During the last several years, hunters and anglers have been fighting at both the national and state levels against legislative efforts to sell off public lands to private interests and/or prevent future acquisitions of public lands. Hunting and angling groups like my Backcountry Hunters & Anglers have been at the forefront of fighting these misguided anti-public lands bills. We know that if you take away public lands, you take away hunting and fishing.
Perhaps emboldened by similar efforts in other (mostly Western) states, during 2017, some misguided legislators in Minnesota's House of Representatives pushed anti-public lands bills dubbed "counties no net gain of state lands policy authorization." None of these bills passed. Then, in January, Rep. Steve Green, R-Fosston, penned a letter to the Bemidji Pioneer railing against Minnesota's public lands.
Make no mistake, these anti-public lands legislators are making anti-hunters giddy. That's because the most powerful anti-hunting movement in the U.S. is the loss of places to hunt and shoot. What those looking to dispose of public lands apparently fail to understand is that our entire North American Model of Wildlife Conservation depends on hunters being able to hunt - and they do that, more than anywhere else, on public land.
For example, a recent survey by the Minnesota Deer Hunters Association showed that 60 percent of its members hunt on public land. Denis Quarberg, a former Minnesota Deer Hunters Association president, said last spring in Whitetales Magazine: "Our hunting future is also dependent on land management and the procurement of more available hunting lands."
Over the past decade, the Minnesota Department of Natural Resources has acquired some 7,000 acres of land each year, an increase of about 0.00125 percent. The state demographer said the state's population is growing about 0.42 percent a year, meaning population is going up about 300 times faster than our addition of public lands. Nationwide, it's estimated that we lose 2 million acres of open space each year to housing, shopping malls, roads, etc. Every day, that's 6,000 acres lost of a finite resource.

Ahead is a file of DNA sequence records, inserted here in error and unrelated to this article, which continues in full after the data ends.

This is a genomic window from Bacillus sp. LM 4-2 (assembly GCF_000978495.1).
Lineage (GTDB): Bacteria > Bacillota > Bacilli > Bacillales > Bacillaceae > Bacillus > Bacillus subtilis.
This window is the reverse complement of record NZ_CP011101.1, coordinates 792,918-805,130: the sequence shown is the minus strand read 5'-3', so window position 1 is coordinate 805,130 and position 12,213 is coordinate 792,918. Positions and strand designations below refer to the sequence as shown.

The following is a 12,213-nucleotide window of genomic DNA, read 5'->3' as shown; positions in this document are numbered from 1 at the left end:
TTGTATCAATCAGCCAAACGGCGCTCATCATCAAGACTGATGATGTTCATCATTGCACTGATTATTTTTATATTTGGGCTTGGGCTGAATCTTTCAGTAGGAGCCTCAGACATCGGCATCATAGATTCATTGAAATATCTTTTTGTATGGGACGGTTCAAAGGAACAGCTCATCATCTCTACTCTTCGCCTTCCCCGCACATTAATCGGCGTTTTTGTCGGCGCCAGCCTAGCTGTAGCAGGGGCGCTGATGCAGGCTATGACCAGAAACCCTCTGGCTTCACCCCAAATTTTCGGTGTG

Some legislators also bring up the loss of tax base from public-land ownership. However, a state program in Minnesota called Payment in Lieu of Taxes, or PILT, offsets this tax loss from state-land ownership. The state Department of Revenue annually distributes more than $30 million in PILT payments to counties. The Office of the Legislative Auditor concluded in 2010 that PILT payments on DNR-acquired lands were generally higher than property taxes on similar private land.
For example, the private taxes paid before the Sweetie Marie Rall Wildlife Management Area west of Worthington, Minn., was purchased were $2,772. The PILT payment is $3,600. That's more tax payment, not less.
As another example, in the case of the Worthington Wells Wildlife Management Area, the private taxes were $3,006, and the PILT payment - get ready for this- is $6,390.
Gladly, there are many legislators who recognize the incalculable benefits of public lands.
Minnesota state Sen. Carrie Ruud, R-Breezy Point, heads up the Senate's Environment and Natural Resources Policy and Legacy Finance Committee. She's also co-chairwoman of the state's Sportsmen's Caucus. Ruud said last month in Outdoor News, "It amazes me how many (legislators) don't hunt or fish. We need our voices to be heard. ... We have to be very vigilant. ... We don't want to have amendments tacked on here and there." She specifically mentioned the no-net-gain-of-the-public-lands bills.
To help inform and educate legislators about the countless benefits of our great public lands estate, the Backcountry Hunters & Anglers' Minnesota chapter has teamed up with other hunters, anglers, and outdoor recreation groups for a "Rally For Minnesota Public Lands." It's scheduled at the State Capitol in St. Paul on Wednesday, April 25. To RSVP or for additional information, go to mnpubliclandsday.org.
David Lien of Colorado Springs, Colo., and formerly of Grand Rapids, is a former Air Force officer, a board member of the Minnesota Backcountry Hunters & Anglers (backcountryhunters.org), and the author of "Hunting for Experience II: Tales of Hunting & Habitat Conservation."